Posted by: Patrick at December 2, 2006 12:35 PM

"The majority of Americans favor a woman's right to choose, but the religious tend to believe that women should be made involuntary incubators"

Sweetheart, when you talk about the majority of Americans, you are talking about the religious. The 2 groups overlap completely. We have to get it through our thick, over-educated heads that "the people" are not on our side.

I don't think people generally act in concordance with their belief systems (hello, Catholic church molestation scandal!), so I'm not surprised that many religious people sided as they did in the Schiavo case. But the only way to campaign on the Schiavo case is to relate it to some larger ethical issue. Unfortunately, the Democratic party seems to be completely clueless about this.

Posted by: Lena at December 2, 2006 1:41 PM

Lena writes:

Sweetheart, when you talk about the majority of Americans, you are talking about the religious.

Are those who believe in outlawing abortion religious or not? Do the majority of citizens favor a woman's right to choose or not?

Are those who tried to interfere with Michael Schiavo's right to make end-of-life decisions for his wife religious or not? Did the majority of Americans support government intrusion into this affair or not?

You were saying?

Posted by: Patrick at December 2, 2006 2:14 PM

"Are those who believe in outlawing abortion religious or not? Do the majority of citizens favor a woman's right to choose or not?"

I'd bet that the majority of religious people believe in outlawing abortion. I also believe that they'd also favor "a woman's right to choose." This is not paradoxical. It all depends on how you ask the question (I assume that you're referring to some kind of survey data, which is based on questions with varying levels of bias). Framing is everything.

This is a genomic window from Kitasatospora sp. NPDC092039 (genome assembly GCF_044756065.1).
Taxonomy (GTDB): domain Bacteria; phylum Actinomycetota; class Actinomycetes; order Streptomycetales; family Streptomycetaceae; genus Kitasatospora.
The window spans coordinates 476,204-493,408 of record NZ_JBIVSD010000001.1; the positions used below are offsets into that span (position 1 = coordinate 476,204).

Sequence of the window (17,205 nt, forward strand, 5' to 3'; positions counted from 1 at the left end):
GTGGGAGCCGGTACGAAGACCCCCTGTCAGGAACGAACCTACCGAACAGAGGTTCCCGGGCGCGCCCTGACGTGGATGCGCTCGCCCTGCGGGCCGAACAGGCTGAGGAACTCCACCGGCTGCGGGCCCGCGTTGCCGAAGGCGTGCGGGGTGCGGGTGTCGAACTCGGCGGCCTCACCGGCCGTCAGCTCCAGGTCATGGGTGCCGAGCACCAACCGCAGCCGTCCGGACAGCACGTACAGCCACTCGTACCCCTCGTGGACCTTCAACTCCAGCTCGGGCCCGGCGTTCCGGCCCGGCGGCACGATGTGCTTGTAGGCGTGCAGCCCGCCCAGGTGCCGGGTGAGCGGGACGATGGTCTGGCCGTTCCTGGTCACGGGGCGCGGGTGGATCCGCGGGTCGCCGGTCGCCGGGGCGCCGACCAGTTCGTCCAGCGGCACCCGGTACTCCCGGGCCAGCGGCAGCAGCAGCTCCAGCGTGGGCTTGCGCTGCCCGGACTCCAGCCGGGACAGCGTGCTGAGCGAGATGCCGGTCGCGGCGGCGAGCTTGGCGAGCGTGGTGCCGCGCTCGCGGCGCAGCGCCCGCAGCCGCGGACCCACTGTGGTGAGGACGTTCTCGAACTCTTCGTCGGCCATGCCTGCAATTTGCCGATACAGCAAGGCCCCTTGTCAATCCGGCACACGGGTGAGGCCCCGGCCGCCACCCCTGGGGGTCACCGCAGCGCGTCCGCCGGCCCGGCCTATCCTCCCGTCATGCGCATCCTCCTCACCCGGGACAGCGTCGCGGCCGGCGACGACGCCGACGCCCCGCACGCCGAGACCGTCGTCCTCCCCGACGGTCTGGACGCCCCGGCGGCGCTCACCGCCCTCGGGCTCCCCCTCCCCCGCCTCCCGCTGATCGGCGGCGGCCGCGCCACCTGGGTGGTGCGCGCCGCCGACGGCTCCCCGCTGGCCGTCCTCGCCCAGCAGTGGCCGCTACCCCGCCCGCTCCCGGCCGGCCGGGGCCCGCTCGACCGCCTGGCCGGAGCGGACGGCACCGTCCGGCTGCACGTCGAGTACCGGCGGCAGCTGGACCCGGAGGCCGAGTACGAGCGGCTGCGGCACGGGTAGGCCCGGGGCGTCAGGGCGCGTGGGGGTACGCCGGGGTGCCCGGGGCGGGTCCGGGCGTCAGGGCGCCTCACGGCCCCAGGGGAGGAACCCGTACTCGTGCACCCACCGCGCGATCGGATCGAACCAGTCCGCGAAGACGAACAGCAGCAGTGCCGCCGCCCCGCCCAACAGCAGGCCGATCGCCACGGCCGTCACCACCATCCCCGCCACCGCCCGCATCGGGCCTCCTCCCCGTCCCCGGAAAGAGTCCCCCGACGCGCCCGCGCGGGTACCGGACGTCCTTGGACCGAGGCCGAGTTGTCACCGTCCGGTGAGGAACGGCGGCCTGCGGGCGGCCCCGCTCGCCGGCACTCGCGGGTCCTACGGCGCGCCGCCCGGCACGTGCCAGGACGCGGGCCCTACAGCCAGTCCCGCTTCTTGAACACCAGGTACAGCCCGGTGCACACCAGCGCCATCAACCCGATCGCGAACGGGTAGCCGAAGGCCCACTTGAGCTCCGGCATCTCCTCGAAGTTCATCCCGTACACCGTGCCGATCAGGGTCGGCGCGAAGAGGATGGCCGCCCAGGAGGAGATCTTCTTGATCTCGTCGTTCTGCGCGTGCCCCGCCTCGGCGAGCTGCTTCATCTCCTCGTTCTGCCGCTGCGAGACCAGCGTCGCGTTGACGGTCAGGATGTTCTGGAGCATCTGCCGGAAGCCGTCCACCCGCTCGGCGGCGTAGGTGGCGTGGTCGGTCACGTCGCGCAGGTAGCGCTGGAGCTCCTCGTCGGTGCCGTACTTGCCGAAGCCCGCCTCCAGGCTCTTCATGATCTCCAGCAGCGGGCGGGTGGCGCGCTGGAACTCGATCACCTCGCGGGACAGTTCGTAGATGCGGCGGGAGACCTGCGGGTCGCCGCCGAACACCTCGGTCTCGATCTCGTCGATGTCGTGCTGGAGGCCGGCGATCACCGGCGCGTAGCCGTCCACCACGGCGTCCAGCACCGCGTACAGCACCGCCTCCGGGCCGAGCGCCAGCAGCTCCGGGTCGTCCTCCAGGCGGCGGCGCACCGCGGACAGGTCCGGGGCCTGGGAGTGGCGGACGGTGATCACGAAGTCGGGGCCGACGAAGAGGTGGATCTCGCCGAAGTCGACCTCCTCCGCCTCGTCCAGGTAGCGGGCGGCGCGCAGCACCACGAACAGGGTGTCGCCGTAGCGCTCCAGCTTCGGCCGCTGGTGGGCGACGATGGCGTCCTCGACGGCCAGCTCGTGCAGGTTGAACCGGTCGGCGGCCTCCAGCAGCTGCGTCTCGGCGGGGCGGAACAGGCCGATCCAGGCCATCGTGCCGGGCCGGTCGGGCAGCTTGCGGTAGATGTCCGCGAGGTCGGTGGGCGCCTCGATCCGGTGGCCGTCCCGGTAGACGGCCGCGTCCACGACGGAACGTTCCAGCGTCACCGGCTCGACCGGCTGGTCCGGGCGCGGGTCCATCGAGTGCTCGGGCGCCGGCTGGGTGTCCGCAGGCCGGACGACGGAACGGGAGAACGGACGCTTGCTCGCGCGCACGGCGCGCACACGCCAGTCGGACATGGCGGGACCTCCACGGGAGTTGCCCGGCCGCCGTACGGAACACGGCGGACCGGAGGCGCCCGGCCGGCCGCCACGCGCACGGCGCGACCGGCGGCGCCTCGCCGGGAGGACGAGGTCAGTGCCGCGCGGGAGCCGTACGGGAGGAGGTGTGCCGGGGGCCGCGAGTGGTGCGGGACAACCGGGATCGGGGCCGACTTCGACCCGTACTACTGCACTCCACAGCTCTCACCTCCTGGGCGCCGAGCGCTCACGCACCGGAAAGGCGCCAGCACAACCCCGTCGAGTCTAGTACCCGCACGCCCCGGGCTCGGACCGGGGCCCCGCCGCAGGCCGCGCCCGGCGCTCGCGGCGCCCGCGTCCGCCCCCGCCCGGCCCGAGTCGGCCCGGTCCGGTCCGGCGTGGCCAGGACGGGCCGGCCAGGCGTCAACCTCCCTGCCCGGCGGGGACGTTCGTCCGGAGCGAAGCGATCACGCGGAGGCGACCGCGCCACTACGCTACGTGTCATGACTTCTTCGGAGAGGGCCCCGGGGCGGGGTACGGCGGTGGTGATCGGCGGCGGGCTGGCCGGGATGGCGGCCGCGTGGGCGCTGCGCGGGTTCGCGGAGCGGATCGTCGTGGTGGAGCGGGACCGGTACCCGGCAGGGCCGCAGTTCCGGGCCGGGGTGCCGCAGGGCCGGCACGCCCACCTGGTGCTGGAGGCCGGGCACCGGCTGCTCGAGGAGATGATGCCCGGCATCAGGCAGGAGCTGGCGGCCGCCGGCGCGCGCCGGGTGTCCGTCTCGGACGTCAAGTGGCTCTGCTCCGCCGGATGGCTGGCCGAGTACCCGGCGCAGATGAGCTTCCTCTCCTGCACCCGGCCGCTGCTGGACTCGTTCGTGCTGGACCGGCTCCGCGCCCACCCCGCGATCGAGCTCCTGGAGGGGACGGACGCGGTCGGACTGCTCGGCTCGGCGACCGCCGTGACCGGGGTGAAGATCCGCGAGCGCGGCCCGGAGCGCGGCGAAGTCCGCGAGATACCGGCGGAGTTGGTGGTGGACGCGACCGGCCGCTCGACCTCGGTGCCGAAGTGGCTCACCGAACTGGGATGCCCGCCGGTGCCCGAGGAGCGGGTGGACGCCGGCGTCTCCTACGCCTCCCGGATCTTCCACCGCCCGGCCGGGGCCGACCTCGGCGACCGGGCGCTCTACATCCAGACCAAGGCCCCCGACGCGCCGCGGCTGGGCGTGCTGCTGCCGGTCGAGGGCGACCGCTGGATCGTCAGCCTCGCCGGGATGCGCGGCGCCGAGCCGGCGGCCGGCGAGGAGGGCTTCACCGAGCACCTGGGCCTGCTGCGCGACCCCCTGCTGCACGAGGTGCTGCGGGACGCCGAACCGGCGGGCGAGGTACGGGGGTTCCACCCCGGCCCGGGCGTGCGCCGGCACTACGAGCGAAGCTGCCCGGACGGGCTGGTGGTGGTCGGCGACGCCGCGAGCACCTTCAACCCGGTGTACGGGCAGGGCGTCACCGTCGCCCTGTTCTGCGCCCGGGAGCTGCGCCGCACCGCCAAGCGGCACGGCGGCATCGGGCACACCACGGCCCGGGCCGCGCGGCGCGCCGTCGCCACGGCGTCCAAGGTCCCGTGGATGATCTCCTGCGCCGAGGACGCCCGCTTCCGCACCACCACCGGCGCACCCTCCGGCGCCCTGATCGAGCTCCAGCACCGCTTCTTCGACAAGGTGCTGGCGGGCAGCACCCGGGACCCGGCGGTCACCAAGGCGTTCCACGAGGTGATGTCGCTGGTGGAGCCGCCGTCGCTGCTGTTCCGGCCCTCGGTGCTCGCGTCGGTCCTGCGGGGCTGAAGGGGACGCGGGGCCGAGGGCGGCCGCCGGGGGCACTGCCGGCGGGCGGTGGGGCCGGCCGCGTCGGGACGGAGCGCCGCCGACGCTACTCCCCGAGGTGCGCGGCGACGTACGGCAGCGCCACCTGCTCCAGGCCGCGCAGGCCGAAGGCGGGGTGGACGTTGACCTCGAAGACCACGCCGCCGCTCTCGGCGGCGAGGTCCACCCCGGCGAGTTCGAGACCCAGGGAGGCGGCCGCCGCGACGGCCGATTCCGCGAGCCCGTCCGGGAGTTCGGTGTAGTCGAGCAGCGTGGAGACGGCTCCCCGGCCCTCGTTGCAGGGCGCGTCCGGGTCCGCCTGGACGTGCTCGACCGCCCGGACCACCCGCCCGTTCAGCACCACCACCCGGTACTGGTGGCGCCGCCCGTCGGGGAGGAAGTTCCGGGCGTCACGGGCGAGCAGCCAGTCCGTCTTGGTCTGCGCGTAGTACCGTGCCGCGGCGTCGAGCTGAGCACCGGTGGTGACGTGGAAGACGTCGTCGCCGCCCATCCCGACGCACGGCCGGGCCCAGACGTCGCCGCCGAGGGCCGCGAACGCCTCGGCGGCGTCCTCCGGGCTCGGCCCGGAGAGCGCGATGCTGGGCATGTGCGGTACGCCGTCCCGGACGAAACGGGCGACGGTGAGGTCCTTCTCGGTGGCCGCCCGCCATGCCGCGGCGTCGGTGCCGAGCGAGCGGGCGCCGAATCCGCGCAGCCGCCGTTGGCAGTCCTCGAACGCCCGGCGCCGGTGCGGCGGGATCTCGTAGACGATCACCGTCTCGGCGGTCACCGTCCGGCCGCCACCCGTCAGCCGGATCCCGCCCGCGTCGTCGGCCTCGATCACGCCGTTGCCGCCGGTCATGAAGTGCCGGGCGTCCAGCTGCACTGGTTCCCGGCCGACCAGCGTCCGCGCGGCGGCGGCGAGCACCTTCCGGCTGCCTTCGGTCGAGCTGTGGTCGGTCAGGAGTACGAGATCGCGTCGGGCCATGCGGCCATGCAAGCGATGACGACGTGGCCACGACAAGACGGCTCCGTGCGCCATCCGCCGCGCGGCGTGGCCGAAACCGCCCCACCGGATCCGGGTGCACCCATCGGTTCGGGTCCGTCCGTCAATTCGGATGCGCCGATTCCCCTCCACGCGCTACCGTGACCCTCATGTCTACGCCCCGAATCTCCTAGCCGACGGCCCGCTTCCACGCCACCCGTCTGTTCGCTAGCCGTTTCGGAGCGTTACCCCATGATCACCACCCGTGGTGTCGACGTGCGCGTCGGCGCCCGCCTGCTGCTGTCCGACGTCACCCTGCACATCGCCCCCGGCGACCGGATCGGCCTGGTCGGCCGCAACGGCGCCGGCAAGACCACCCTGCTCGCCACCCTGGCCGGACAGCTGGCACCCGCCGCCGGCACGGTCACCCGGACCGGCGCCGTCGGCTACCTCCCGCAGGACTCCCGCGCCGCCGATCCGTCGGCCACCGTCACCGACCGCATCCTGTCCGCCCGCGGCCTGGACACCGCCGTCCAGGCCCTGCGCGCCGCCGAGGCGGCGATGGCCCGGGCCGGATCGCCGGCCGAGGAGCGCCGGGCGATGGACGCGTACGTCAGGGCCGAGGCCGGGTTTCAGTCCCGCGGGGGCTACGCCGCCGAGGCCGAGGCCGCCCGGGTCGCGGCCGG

Posted by: Lena at December 2, 2006 2:29 PM

That's a very good point about how you ask the question. It's why people who are pro-choice can come up anti-partial-birth abortion.

Posted by: Amy Alkon at December 2, 2006 4:05 PM

> the cesspool of American culture.
> You hate me? I hated you first!
> I've always hated you!

Maybe it's not hatred. Maybe people just don't want gays to marry each other. It's not all about you (or me or whomever). Can't let this stuff make us grandiose....

When Sullivan says we can't go it alone, who exactly does he want us to aling with, and what will they bring to the table? When men of his, um, *sophistication* say we need to put our faith in the Chinese, it seems like lunacy.

Posted by: Crid at December 2, 2006 5:23 PM

I was clowning around there, Crid. I can't spend much time hating anyone, because it'll only make me want to drink.

Posted by: Lena, Alcoholic at December 2, 2006 9:46 PM

I said nothing about "the majority of religious people." I was pointing out to you that the religious nutcases do not make up the majority.

While the religious nutcases supported the intrusion into the lives of the Schiavos, the majority of Americans did not. While the religious nutcases would like to outlaw abortion, the majority of Americans would not.

Posted by: Patrick at December 3, 2006 8:03 AM